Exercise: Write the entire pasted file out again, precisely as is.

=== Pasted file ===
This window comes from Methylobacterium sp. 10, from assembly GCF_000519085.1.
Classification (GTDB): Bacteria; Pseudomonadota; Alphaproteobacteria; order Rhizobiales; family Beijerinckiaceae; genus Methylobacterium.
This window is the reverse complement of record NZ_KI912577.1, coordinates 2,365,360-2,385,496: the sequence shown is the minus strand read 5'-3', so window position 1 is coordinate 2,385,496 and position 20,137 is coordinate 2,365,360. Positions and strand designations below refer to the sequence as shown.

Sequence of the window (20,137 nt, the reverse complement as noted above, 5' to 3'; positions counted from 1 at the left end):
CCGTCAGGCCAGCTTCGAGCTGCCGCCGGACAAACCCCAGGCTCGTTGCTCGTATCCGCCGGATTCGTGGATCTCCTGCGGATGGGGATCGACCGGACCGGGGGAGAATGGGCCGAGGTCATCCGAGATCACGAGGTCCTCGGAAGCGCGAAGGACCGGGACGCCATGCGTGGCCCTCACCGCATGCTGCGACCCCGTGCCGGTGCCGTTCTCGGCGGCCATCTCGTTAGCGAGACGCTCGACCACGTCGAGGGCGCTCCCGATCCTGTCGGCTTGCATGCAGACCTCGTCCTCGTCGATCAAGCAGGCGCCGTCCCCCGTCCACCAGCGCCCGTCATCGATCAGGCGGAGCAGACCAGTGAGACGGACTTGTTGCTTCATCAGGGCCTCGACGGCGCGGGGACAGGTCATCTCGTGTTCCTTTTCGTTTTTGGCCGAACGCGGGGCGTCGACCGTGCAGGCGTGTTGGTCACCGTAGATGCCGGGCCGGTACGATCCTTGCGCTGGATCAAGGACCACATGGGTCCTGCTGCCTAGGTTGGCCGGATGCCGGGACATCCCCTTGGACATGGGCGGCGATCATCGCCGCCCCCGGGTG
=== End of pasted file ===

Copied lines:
This window comes from Methylobacterium sp. 10, from assembly GCF_000519085.1.
Classification (GTDB): Bacteria; Pseudomonadota; Alphaproteobacteria; order Rhizobiales; family Beijerinckiaceae; genus Methylobacterium.
This window is the reverse complement of record NZ_KI912577.1, coordinates 2,365,360-2,385,496: the sequence shown is the minus strand read 5'-3', so window position 1 is coordinate 2,385,496 and position 20,137 is coordinate 2,365,360. Positions and strand designations below refer to the sequence as shown.

Sequence of the window (20,137 nt, the reverse complement as noted above, 5' to 3'; positions counted from 1 at the left end):
CCGTCAGGCCAGCTTCGAGCTGCCGCCGGACAAACCCCAGGCTCGTTGCTCGTATCCGCCGGATTCGTGGATCTCCTGCGGATGGGGATCGACCGGACCGGGGGAGAATGGGCCGAGGTCATCCGAGATCACGAGGTCCTCGGAAGCGCGAAGGACCGGGACGCCATGCGTGGCCCTCACCGCATGCTGCGACCCCGTGCCGGTGCCGTTCTCGGCGGCCATCTCGTTAGCGAGACGCTCGACCACGTCGAGGGCGCTCCCGATCCTGTCGGCTTGCATGCAGACCTCGTCCTCGTCGATCAAGCAGGCGCCGTCCCCCGTCCACCAGCGCCCGTCATCGATCAGGCGGAGCAGACCAGTGAGACGGACTTGTTGCTTCATCAGGGCCTCGACGGCGCGGGGACAGGTCATCTCGTGTTCCTTTTCGTTTTTGGCCGAACGCGGGGCGTCGACCGTGCAGGCGTGTTGGTCACCGTAGATGCCGGGCCGGTACGATCCTTGCGCTGGATCAAGGACCACATGGGTCCTGCTGCCTAGGTTGGCCGGATGCCGGGACATCCCCTTGGACATGGGCGGCGATCATCGCCGCCCCCGGGTG